Forget the Minutemen, that group of anti-immigration activists patrolling the Arizona desert in search of illegal immigrants this month. A small-town police chief in New Hampshire might have found the best way to embarrass the Department of Homeland Security into finally doing something about America’s porous borders: Arrest illegal aliens and charge them with trespassing.
New Ipswich, N.H., a small town by the Massachusetts border, is not where one would imagine a major immigration dispute involving illegals from Central America would begin. The town of fewer than 5,000 residents is roughly 2,300 miles from the Mexican border, and its Hispanic population is less than one percent. Yet it has become a hotbed for border patrol issues thanks to Police Chief W. Garrett Chamberlain’s efforts to get the federal government to do something with the illegal aliens he keeps finding in town.
Last July Chief Chamberlain stopped a black Chevy van for speeding. Inside were nine Ecuadorians who confessed to being in the country illegally. They said they had come through California after paying as much as $10,000 a piece to be smuggled over the border. Some had been in country as long as four years. The chief contacted immigration officials (then the Immigration and Naturalization Service), but they refused to take custody of the aliens.
“They told me they didn’t have the resources to take them,” Chamberlain told the Union Leader newspaper. “We had to let them go.”
A few months later police discovered 11 illegal Mexicans living in the town. This time immigration did take them. Things calmed down after that, but this month they heated up again after police arrested Jorge Ramirez at a traffic stop. Ramirez had a valid Mexican driver’s license, but all of his other documents were forgeries. He admitted being in the United States illegally.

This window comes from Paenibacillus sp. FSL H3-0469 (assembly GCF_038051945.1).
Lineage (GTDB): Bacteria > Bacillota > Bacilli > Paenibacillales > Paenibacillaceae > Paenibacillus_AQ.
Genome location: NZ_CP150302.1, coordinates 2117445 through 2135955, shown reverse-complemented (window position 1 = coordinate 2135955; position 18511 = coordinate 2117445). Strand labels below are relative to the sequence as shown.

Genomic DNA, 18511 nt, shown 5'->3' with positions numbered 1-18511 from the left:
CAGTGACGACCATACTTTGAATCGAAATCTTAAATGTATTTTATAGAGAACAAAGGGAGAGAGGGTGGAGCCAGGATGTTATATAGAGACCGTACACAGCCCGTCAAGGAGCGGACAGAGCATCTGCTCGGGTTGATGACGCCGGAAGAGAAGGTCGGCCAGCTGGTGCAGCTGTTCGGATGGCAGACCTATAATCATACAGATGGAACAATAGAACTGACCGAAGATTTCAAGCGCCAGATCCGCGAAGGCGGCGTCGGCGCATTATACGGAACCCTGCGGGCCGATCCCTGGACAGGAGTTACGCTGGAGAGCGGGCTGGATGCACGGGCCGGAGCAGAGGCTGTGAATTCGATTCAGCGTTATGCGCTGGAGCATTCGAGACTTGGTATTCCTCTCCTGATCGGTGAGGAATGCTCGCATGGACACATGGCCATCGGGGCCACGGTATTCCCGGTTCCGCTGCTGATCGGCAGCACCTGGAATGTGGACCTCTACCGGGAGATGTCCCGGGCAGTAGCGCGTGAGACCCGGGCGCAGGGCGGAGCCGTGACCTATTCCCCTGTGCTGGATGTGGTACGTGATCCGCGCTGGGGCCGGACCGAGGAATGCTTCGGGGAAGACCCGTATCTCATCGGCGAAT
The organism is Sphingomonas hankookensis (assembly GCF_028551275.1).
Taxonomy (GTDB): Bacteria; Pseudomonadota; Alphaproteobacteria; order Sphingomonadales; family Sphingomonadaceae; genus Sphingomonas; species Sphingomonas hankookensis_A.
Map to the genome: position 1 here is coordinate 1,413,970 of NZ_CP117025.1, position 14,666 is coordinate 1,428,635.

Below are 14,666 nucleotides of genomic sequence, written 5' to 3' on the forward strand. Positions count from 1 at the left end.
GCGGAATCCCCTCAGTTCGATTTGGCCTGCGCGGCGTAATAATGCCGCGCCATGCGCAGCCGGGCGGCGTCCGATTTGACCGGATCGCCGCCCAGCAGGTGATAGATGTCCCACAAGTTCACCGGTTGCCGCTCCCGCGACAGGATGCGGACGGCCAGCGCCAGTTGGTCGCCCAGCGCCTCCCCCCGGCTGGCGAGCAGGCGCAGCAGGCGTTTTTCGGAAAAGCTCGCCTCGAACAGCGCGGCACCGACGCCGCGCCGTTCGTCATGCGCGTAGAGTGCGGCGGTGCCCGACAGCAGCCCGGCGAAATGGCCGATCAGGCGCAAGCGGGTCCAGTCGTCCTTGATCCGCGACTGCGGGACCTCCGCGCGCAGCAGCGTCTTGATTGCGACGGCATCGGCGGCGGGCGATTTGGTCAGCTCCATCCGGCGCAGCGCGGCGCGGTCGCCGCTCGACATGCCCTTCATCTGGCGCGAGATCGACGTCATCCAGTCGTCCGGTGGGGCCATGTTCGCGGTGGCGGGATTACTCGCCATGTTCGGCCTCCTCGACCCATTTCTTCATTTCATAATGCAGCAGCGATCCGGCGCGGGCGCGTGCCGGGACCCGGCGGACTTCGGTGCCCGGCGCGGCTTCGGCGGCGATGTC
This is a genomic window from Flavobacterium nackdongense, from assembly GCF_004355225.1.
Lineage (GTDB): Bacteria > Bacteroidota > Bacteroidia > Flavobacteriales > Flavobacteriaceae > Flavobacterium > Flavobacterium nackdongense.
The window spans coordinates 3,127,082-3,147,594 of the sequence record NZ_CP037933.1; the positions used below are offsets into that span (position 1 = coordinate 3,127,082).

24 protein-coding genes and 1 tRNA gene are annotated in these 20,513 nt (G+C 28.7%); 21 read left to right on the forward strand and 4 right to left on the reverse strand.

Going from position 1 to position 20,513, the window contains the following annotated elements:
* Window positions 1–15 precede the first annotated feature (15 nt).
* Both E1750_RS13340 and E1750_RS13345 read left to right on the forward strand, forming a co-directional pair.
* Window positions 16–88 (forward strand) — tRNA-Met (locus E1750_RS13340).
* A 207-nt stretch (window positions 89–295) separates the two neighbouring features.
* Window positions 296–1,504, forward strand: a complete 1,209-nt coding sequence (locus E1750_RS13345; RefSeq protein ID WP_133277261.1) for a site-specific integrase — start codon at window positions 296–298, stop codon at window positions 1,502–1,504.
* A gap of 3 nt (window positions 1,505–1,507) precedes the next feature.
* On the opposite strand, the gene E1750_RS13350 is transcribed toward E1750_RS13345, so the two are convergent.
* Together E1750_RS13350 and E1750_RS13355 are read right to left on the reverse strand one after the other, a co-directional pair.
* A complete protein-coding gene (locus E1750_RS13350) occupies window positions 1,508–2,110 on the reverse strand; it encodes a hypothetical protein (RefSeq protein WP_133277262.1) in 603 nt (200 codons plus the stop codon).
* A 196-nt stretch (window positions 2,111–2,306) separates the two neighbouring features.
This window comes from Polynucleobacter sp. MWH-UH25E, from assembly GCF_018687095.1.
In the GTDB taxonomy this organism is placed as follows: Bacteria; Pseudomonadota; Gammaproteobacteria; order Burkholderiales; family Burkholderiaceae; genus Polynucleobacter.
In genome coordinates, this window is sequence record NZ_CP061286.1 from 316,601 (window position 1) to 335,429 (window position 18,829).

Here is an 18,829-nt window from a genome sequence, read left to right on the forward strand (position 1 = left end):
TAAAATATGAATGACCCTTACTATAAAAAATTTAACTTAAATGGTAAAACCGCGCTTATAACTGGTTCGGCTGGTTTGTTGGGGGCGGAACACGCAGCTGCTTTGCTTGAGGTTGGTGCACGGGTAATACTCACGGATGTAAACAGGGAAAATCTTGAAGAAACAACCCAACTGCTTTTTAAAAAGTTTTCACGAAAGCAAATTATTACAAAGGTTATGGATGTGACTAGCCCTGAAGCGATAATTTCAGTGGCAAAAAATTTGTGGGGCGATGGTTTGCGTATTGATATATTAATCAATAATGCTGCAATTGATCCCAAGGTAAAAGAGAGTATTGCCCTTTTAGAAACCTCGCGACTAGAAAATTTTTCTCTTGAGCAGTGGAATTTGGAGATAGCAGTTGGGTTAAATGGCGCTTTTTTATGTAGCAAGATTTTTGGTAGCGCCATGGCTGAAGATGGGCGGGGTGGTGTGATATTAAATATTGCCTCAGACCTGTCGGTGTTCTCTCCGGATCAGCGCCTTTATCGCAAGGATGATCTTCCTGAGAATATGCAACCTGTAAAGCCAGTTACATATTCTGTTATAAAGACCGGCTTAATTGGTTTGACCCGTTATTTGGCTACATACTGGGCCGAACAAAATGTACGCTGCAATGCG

Chamberlain charged Ramirez with criminal trespass. Under New Hampshire law, a “person is guilty of criminal trespass if, knowing he is not licensed or privileged to do so, he enters or remains in any place.”
“Mr. Ramirez entered the United States illegally,” Chamberlain told the Union Leader. “He was not licensed or privileged to be here.”
On Tuesday Ramirez goes to court, where a judge will decide if Chamberlain’s application of the trespass statute is legally sound. If it holds up, it would mean any police officer in New Hampshire could arrest any illegal alien simply for being an illegal alien. That is a power only federal authorities have now.
If confined to New Hampshire, this tactic probably would have little effect on Washington. But if law enforcement officers in other states follow Chamberlain’s lead, there is the potential to terribly embarrass Department of Homeland Security bureaucrats as well as administration officials.
Arizona’s criminal trespass law covers people “(k)nowingly entering or remaining unlawfully on any real property after a reasonable request to leave by the owner or any other person having lawful control over such property, or reasonable notice prohibiting entry.”